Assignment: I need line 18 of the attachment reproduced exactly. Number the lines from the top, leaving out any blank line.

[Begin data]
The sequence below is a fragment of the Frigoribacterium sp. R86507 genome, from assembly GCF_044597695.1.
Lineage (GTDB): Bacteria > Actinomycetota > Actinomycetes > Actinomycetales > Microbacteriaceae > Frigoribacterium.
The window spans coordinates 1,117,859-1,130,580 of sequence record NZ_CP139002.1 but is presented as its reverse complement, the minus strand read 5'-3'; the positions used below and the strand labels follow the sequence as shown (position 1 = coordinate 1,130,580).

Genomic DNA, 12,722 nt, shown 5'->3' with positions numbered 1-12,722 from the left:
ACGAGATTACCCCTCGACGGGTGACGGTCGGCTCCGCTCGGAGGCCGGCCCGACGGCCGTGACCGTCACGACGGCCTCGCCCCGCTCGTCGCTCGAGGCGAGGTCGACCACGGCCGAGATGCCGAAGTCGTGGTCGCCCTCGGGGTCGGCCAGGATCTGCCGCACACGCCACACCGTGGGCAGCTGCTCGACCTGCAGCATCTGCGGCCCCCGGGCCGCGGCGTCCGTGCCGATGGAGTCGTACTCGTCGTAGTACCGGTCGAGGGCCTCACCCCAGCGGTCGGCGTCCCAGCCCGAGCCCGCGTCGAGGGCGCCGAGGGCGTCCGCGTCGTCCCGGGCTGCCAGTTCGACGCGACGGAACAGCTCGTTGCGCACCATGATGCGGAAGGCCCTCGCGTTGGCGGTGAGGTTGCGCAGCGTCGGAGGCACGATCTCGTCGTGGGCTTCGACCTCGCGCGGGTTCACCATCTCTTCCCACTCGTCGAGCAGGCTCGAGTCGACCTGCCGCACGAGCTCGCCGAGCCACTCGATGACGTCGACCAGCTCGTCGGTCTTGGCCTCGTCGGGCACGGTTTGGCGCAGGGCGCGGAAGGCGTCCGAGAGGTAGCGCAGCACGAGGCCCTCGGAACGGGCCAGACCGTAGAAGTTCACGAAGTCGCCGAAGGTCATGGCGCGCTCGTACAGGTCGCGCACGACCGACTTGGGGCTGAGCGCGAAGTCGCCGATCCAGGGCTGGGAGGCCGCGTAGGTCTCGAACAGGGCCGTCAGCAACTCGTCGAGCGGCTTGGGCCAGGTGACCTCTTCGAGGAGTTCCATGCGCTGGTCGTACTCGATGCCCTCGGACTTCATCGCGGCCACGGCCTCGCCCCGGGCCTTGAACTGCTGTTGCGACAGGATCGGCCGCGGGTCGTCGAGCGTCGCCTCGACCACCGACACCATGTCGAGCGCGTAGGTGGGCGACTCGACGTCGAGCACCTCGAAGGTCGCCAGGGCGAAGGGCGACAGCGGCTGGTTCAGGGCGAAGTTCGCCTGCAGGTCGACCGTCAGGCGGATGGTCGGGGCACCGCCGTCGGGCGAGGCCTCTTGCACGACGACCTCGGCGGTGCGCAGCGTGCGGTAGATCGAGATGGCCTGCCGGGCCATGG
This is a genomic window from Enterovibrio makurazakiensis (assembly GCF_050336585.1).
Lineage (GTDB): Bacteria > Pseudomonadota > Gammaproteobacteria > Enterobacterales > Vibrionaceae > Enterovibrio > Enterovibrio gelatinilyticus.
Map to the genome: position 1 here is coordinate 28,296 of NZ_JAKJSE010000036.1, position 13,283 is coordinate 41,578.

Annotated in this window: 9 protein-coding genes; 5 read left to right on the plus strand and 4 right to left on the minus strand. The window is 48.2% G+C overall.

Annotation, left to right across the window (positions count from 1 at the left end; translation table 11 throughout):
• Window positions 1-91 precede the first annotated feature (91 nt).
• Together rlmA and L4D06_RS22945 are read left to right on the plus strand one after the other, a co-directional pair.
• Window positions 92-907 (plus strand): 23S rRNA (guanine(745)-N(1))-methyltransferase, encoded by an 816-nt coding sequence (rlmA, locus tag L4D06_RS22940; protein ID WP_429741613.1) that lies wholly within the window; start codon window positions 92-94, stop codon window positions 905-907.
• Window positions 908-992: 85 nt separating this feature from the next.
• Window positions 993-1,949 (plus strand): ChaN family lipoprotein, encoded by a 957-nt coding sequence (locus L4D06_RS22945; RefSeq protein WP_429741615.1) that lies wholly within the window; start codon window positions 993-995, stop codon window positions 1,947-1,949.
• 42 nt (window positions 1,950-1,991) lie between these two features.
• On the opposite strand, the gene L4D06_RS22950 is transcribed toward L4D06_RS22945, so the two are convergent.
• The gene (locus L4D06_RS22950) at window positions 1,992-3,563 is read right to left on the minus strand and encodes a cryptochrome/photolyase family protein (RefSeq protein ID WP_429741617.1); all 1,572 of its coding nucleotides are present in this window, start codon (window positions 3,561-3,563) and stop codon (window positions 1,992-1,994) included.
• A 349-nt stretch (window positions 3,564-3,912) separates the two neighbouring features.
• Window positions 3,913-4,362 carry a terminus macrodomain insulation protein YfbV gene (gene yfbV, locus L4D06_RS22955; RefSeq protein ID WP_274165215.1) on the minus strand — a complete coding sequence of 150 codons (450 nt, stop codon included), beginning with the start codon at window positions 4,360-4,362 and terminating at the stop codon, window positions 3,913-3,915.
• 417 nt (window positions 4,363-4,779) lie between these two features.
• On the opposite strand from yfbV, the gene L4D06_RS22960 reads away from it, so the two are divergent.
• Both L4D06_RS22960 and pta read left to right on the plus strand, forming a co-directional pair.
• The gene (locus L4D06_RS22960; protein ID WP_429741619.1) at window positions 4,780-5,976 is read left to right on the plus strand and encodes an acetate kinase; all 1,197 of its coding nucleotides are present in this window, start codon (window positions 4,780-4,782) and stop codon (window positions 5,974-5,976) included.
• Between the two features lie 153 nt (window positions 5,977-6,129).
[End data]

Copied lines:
• The gene (locus L4D06_RS22950) at window positions 1,992-3,563 is read right to left on the minus strand and encodes a cryptochrome/photolyase family protein (RefSeq protein ID WP_429741617.1); all 1,572 of its coding nucleotides are present in this window, start codon (window positions 3,561-3,563) and stop codon (window positions 1,992-1,994) included.